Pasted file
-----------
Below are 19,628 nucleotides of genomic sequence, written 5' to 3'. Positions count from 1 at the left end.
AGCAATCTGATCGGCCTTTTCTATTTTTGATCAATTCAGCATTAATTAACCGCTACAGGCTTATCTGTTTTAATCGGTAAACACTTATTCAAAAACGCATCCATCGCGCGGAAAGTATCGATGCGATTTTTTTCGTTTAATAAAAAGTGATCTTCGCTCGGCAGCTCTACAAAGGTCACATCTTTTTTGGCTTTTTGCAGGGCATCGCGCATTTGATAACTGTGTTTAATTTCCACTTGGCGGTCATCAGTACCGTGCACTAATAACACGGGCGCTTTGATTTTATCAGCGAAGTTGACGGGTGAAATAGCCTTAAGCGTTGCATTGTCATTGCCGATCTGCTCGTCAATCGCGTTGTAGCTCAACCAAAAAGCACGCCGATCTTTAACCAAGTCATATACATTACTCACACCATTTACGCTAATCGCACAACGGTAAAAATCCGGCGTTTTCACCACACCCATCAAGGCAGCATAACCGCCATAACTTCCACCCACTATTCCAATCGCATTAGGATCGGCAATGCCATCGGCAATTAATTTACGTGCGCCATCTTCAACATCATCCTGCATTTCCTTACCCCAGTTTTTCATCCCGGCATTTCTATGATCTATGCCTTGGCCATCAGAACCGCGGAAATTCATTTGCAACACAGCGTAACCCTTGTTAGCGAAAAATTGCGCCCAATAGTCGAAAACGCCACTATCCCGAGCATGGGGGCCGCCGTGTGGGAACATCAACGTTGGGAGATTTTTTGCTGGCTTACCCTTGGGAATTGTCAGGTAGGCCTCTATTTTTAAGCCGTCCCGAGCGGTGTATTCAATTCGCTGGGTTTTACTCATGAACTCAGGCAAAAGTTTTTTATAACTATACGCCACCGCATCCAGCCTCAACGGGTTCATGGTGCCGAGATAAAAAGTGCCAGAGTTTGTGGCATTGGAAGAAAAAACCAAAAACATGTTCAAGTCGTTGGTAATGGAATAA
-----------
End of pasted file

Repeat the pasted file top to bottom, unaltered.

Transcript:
Below are 19,628 nucleotides of genomic sequence, written 5' to 3'. Positions count from 1 at the left end.
AGCAATCTGATCGGCCTTTTCTATTTTTGATCAATTCAGCATTAATTAACCGCTACAGGCTTATCTGTTTTAATCGGTAAACACTTATTCAAAAACGCATCCATCGCGCGGAAAGTATCGATGCGATTTTTTTCGTTTAATAAAAAGTGATCTTCGCTCGGCAGCTCTACAAAGGTCACATCTTTTTTGGCTTTTTGCAGGGCATCGCGCATTTGATAACTGTGTTTAATTTCCACTTGGCGGTCATCAGTACCGTGCACTAATAACACGGGCGCTTTGATTTTATCAGCGAAGTTGACGGGTGAAATAGCCTTAAGCGTTGCATTGTCATTGCCGATCTGCTCGTCAATCGCGTTGTAGCTCAACCAAAAAGCACGCCGATCTTTAACCAAGTCATATACATTACTCACACCATTTACGCTAATCGCACAACGGTAAAAATCCGGCGTTTTCACCACACCCATCAAGGCAGCATAACCGCCATAACTTCCACCCACTATTCCAATCGCATTAGGATCGGCAATGCCATCGGCAATTAATTTACGTGCGCCATCTTCAACATCATCCTGCATTTCCTTACCCCAGTTTTTCATCCCGGCATTTCTATGATCTATGCCTTGGCCATCAGAACCGCGGAAATTCATTTGCAACACAGCGTAACCCTTGTTAGCGAAAAATTGCGCCCAATAGTCGAAAACGCCACTATCCCGAGCATGGGGGCCGCCGTGTGGGAACATCAACGTTGGGAGATTTTTTGCTGGCTTACCCTTGGGAATTGTCAGGTAGGCCTCTATTTTTAAGCCGTCCCGAGCGGTGTATTCAATTCGCTGGGTTTTACTCATGAACTCAGGCAAAAGTTTTTTATAACTATACGCCACCGCATCCAGCCTCAACGGGTTCATGGTGCCGAGATAAAAAGTGCCAGAGTTTGTGGCATTGGAAGAAAAAACCAAAAACATGTTCAAGTCGTTGGTAATGGAATAA